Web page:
Koda Energy urges EPA to process eRIN applications

By Erin Voegele | January 22, 2019

Shakopee, Minnesota-based Koda Energy LLC is urging the U.S. EPA to promptly process applications to allow biomass power facilities to participate in the Renewable Fuel Standard program by generating e-renewable identification numbers (eRINs).

On Jan. 21, Stacy Cook, president of Koda Energy, send a letter to Acting EPA Administrator Andrew Wheeler asking him to take action to allow biomass power facilities to generate eRINs under the RFS.

In his letter, Cook noted Koda Energy is a biomass-fueled combined-heat-and-power plant that is jointly owned by the Shakopee Mdewakanton Sioux Community, a federally recognized Indian tribe, and Rahr Corp., a family-owned producer and distributor of malt and brewing products for the beer, distilling and win making industries.

“Since 2009 Koda Energy has been offering a practical solution for processing vast amounts of wood and agricultural byproduct wastes that are accumulating in the community and surrounding areas,” Cook wrote in the letter. “Due to uncertain power purchase contracts and other economic influences that are out of our control, our facility may be approaching imminent shutdown. The ability to participate in the RFS program will help our facility remain open, continuing to provide these much needed benefits.”

According to Cook, the Koda Energy facility is a key economic contributor to its region. In addition to providing thermal energy for malting barley that is used in beer production and helping businesses and communities manage waste wood and grain byproducts, he said the facility currently contributes approximately $17 million each year to the local economy in the form of jobs, fuel purchases, contractors and equipment.

Within the letter, Cook notes that Koda Energy’s sources of biomass include clean waste wood from storms, disease, tree trimmings and recycling operations. This includes some of the urban wood waste created by removing trees in the region that are diseased by the emerald ash borer. The facility also takes in waste grain hulls and dust from grain milling and malting operations. Each year, the plant combusts approximately 180,000 tons of grain byproducts and wood waste. According to Cook, there is expected be a rapid expansion of diseased ash trees in Minnesota over the next several years. He said Koda Energy is a willing partner in helping to convert that glut of woody waste by converting it into renewable energy—but cautioned that the company must be able to survive financially to aid in that effort.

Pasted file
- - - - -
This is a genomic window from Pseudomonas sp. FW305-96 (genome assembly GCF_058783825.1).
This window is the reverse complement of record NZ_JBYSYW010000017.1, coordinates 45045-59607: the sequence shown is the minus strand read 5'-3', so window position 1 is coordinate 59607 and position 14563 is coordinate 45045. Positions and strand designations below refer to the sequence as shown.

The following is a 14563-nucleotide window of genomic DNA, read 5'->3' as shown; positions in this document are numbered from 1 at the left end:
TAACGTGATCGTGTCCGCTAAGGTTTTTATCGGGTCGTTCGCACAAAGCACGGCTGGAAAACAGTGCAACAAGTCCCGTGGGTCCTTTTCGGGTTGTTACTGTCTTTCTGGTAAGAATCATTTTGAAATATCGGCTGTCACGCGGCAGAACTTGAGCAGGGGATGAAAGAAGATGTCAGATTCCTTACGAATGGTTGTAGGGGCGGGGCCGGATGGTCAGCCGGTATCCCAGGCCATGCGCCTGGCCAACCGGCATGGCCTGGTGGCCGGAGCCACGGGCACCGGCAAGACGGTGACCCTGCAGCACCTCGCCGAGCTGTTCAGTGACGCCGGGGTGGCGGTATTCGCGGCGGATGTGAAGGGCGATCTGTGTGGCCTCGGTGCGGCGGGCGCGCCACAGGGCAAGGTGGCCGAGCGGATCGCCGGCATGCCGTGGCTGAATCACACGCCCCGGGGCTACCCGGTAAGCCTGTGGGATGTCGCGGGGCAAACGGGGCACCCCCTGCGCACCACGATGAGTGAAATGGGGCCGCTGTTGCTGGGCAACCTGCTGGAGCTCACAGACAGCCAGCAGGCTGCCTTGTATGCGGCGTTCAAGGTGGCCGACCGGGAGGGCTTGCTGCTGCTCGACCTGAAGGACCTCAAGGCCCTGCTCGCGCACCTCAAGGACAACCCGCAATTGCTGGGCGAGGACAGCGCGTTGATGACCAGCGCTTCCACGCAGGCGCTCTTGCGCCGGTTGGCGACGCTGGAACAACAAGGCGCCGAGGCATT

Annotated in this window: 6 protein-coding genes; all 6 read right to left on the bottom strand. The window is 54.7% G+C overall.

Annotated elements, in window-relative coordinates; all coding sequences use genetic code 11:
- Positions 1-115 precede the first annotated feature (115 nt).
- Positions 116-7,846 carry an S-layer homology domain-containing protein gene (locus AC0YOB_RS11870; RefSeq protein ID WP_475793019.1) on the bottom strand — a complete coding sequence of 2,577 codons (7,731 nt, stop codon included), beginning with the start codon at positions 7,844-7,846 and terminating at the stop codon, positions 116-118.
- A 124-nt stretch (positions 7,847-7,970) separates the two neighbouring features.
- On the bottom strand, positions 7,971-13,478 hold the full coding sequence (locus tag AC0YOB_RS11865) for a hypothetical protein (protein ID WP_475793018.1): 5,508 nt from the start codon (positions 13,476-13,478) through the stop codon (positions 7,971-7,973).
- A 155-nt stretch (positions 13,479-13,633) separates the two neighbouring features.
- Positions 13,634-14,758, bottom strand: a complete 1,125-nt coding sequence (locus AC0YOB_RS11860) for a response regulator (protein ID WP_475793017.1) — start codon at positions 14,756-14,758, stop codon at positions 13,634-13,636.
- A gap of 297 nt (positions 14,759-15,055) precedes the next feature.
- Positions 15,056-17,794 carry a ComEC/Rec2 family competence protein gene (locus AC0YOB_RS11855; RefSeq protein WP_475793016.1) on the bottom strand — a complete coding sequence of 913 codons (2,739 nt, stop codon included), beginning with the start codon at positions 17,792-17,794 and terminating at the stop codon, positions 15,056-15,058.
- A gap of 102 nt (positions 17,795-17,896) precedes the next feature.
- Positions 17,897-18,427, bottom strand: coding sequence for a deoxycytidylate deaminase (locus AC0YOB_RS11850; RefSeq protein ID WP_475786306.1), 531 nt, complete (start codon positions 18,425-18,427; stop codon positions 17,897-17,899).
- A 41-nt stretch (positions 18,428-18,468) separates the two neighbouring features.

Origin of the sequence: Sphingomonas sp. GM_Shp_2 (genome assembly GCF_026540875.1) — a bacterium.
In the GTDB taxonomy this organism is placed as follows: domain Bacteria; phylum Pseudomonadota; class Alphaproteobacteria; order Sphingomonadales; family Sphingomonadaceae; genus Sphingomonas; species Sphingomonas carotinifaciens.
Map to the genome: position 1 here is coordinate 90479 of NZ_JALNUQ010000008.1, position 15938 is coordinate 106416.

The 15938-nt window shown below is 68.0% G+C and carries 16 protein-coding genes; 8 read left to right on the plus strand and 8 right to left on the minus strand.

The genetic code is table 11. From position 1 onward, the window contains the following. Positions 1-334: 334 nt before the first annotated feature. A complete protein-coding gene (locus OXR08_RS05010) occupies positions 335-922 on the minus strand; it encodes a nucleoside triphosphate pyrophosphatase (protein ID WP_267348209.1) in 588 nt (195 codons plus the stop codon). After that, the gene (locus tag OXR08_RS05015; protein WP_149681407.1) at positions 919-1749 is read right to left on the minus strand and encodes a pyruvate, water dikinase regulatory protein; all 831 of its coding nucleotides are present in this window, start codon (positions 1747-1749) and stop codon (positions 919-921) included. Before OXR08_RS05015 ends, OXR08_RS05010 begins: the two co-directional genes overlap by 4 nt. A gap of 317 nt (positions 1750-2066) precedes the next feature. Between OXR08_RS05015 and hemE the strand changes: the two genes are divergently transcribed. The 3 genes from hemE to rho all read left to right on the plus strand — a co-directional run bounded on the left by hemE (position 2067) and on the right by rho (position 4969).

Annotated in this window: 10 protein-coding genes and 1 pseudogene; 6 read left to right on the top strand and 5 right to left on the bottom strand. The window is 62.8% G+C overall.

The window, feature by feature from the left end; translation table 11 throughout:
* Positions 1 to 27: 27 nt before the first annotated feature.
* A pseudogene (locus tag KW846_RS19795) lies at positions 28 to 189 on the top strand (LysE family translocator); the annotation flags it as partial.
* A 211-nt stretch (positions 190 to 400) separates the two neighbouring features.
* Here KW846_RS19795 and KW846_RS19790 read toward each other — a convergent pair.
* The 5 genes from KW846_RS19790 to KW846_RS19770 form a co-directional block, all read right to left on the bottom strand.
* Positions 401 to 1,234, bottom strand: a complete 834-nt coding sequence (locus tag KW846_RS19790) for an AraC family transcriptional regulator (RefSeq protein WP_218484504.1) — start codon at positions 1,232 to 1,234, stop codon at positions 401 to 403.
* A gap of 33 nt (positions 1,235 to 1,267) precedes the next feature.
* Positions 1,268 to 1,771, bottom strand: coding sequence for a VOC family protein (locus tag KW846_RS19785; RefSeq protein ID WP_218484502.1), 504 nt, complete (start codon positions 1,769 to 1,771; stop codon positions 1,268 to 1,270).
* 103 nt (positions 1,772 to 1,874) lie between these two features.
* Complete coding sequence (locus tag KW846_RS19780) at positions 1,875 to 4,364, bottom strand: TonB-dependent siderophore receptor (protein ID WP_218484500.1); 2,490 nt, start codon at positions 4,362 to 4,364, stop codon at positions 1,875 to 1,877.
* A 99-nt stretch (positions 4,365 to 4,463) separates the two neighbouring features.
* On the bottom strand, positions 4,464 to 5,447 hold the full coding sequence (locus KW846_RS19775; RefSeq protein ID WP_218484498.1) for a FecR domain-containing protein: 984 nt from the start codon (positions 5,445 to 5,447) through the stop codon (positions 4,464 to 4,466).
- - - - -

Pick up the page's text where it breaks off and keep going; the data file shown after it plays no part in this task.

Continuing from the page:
“In the state of Minnesota, several biomass power facilities have recently been shut down, idled, repowered, or dismantled,” Cook wrote. As a result, he said several hundred thousand tons of biomass waste material is being left to decay and hundreds of jobs are being loss. Cook said the primary reason for these plant shutdowns in financial in nature. “Biomass power does not receive a revenue stream from the production tax credit, and therefore cannot sell electricity into the public grid for less than the cost of producing the energy,” he wrote, noting that biomass energy needs a level playing field to complete, survive and thrive.

Congress agreed that the electricity generated from renewable sources should be eligible to participate in the RFS program 11 years ago, and the EPA approved the use of electricity under the RFS program four years ago. However, Cook said the agency has, to date, failed to act on this approval by processing applications from renewable electricity producers seeking to participate in the RFS.

According to Cook, Koda Energy intends to seek certification under the RRFS. “It is essential to the financial well-being of Koda Energy LLC that this program be extended to our plant and it is only fair that biomass power plants be entitled to benefit from the RFS program on equal footing with other generators of renewable energy, such as wind and solar,” he wrote.

The Biomass Power Association has issued a statement in support of Cook’s letter, calling on the EPA to begin processing eRIN applications. “Congress gave biomass power the right to generate RINs through the RFS program 11 years ago, and the EPA approved this plan in 2014,” said Bob Cleaves, president and CEO of BPA. “Yet the EPA still hasn’t processed even one application for electric RIN generation. It’s time for the EPA to honor its commitment to enable this biomass power facility in Minnesota, and others that contribute to rural communities across America, to participate in the RFS.”

A full copy of the letter can be downloaded from BPA’s website.